I have had so many stories since I began this project, some are interwoven into the Bold Street exhibition itself (on in the Media Lounge in FACT until the 19th August) some are orally told via interviews, stories, songs and poems and some are still waiting to be told.
I thought I would post a series of blogs with stories I have been sent and told which have given me an amazing insight into the streets effect on the people who have visited it over its 227 year history.
The first ‘famous’ person I saw in Liverpool (I’ve only seen two and the other was an _enormous_ footballer) was on Bold Street - it was 1993 (or early 94?) and I had just started as a student at the University of Liverpool. Before I came to uni I used to hang around with this group of lads from Lancaster Boys Grammar School who were all a bit weird and their favourite viewing was Red Dwarf…
Hmm, Liverpool, Red Dwarf, ‘famous’ who could it be…?
…yes, you’ve guessed it, it was the world-renowned - ho ho - Craig Charles…
falling down the stairs and back up again (several hours later) at 2 of the best former clubs in Liverpool.
MacMillans- now a bookshop (and they call that progress!). The launchpad for many a Liverpool legend. Used to DJ in there and was once mistaken for superstar (at the time) DJ Terry Farley. I was over the moon until some weeks later when I saw a picture of him. Not the average male pin up it needs to be said.
And of course the legendary Mardi Gras (even more stairs). Two floors of pure joy. The most eclectic venue in the city for many a year. Home of the now legendary G-love events in 1989. Sadly closed due to probably failing every health and safety test possible. I can even remember carrying wheelchair bound friends up and down the many flights of stairs.
Tabac Cafe- Sadly I preferred it when it was not quite so upmarket and you felt ‘out there’ ordering a bowl of chilli con carne with garlic bread.
Walking down Bold street with my Dad and taking the mickey of out the “largest hearing aid in the world” chair and secretly never being sure if they were serious or not!! This would be late ’70’s/early ’80’s.
The Mardi Gras and dancing the night away with all the crowd from the Everyman back in 1988/89/90/91 - meeting some of the people who are still some of my closest friends now and meeting the first happy out gay people that I knew -
Going into News From Nowhere and hanging around the gay/lesbian section in the hope of being swept off my feet by a mad literary lesbian or two…I still see people doing that now! You can always tell they have only just realised they’re gay or have just come out by the books they are buying.
And of course, Maggie May’s as the FACT staff canteen - all the gossip going down over a plate of egg and chips surrounded by a mix of elderly ladies, workies and drag queens in their day clothes!
I remember when it was a proper street; then it was ‘pedestrianised’ with ugly oval plant holders and benches nobody ever sat on in the late 1970s or early 1980s, and now it looks like a proper street again.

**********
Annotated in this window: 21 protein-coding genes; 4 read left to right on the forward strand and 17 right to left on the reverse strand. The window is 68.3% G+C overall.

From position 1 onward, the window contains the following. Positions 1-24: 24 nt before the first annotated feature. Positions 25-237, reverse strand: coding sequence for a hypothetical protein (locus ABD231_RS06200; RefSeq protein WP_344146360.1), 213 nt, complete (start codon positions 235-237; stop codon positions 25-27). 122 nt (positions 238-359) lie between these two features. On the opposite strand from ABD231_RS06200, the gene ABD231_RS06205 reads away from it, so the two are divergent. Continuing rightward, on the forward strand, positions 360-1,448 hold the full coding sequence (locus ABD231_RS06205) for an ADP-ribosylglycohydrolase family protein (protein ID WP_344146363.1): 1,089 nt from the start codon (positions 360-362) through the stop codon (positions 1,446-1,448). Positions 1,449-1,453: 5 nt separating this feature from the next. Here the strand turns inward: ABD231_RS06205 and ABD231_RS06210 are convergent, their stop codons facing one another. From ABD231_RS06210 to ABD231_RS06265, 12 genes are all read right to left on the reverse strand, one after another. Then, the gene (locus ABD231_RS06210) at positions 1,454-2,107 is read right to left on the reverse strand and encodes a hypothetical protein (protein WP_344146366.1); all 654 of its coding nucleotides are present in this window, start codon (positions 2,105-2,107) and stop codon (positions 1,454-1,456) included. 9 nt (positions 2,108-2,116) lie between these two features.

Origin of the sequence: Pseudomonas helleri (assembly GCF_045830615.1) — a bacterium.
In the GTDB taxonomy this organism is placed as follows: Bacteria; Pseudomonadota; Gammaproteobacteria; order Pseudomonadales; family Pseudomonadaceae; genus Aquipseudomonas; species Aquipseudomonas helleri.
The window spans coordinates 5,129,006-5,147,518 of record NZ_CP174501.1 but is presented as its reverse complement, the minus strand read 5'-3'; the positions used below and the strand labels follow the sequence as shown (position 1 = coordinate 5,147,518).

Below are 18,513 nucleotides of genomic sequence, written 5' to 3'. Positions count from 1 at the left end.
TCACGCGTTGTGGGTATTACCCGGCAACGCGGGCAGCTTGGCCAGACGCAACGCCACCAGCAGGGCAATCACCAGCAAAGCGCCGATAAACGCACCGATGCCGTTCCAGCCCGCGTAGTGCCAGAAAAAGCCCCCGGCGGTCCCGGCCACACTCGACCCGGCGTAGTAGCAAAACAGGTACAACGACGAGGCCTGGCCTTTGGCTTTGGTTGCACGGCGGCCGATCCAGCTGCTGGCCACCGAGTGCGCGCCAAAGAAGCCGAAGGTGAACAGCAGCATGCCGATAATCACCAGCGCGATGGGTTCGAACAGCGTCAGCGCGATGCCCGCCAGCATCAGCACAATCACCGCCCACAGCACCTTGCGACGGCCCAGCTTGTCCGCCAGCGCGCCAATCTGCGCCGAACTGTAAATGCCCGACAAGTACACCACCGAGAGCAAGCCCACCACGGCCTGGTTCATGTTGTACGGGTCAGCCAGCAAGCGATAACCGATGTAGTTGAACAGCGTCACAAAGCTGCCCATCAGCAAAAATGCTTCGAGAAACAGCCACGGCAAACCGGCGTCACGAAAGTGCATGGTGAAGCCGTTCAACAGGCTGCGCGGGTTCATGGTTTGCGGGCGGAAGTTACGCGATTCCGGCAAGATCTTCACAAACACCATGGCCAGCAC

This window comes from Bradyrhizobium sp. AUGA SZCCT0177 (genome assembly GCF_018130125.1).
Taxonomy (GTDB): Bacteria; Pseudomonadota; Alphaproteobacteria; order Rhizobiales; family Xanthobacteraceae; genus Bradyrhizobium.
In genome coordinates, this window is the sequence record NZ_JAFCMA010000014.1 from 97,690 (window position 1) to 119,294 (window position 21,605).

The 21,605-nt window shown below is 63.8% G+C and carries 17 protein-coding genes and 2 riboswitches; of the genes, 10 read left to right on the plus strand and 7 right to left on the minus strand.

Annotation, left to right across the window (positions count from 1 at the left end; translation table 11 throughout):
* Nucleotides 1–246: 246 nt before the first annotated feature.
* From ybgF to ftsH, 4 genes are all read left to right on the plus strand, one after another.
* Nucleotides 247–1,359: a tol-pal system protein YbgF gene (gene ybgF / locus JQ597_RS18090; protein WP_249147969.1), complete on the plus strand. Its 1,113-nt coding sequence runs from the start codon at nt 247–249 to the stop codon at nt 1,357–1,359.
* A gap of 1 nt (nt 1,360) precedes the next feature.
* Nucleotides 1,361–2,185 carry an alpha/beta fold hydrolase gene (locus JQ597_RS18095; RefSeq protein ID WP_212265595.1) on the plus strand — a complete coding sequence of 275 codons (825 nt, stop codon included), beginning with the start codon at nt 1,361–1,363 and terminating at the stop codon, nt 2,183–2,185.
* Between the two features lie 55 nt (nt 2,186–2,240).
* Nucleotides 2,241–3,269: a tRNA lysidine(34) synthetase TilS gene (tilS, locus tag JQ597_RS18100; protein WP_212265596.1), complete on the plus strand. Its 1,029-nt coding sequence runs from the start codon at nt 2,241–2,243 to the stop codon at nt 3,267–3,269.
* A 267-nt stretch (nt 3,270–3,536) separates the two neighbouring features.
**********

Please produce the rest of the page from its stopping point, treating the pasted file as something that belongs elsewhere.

I also remember a club called the Four Seasons by what is now Starbucks during the 1980s. it was dreadful cheesy place with lots of pale green walls and mirrors. I once went there when I was at college to hear a student friend called Debi Jones sing to some gangsters (friends of her husband) who might get her work singing in their clubs. She sang some standards and a song called Pete the Piddling Pup about an incontinent dog, which went down really well! Whether she got any work I do not know.
The Warehouse shop near the bottom used to have a café on the first floor which was one of the coolest places in Liverpool to have a coffee. The walls were plastered and painted to look like concrete. Café Berlin near the top was definitely one of the coolest cafés in town and popular with musicians and artists. It featured on the front of an Icicle Works album whose name I can’t remember. Café Society nearby was a clothes shop selling 1950s overcoats and Dr Martins boots, very popular with trendies in the mid 1980s. The top end was a little trendy enclave with the record shop (still there I think) and Café Tabac (coffee like dragon’s blood) as well as Café Society and Café Berlin further down. The shop at the very top used to have a boat made of shells in the window which has/had been there for decades; the shop itself is maybe a part of the old RAF club upstairs.
Mattas International Food Stores is a Liverpool institution selling Indian food and odd pastas and Greek bread and frozen fish and Chinese pancakes. It used to be renowned for its raisins in yoghurt and incense and its bags were once THE carrier bag to be seen with. Ian Perry might not have such fond memories of Mattas!
My partner then was a music journalist. I used to get so vexed because every single time we walked down Bold Street, someone from a band would rush at him with a demo tape.It took so long to get from one end to the other, we used to do “Musician Alert”, and hide in doorways.
I remember coming over from the Wirral to Bold street for my first ballet exam aged about eight. The dance studio was above one of the shops near the top and I was really nervous as I crossed the busy street filled with shoppers.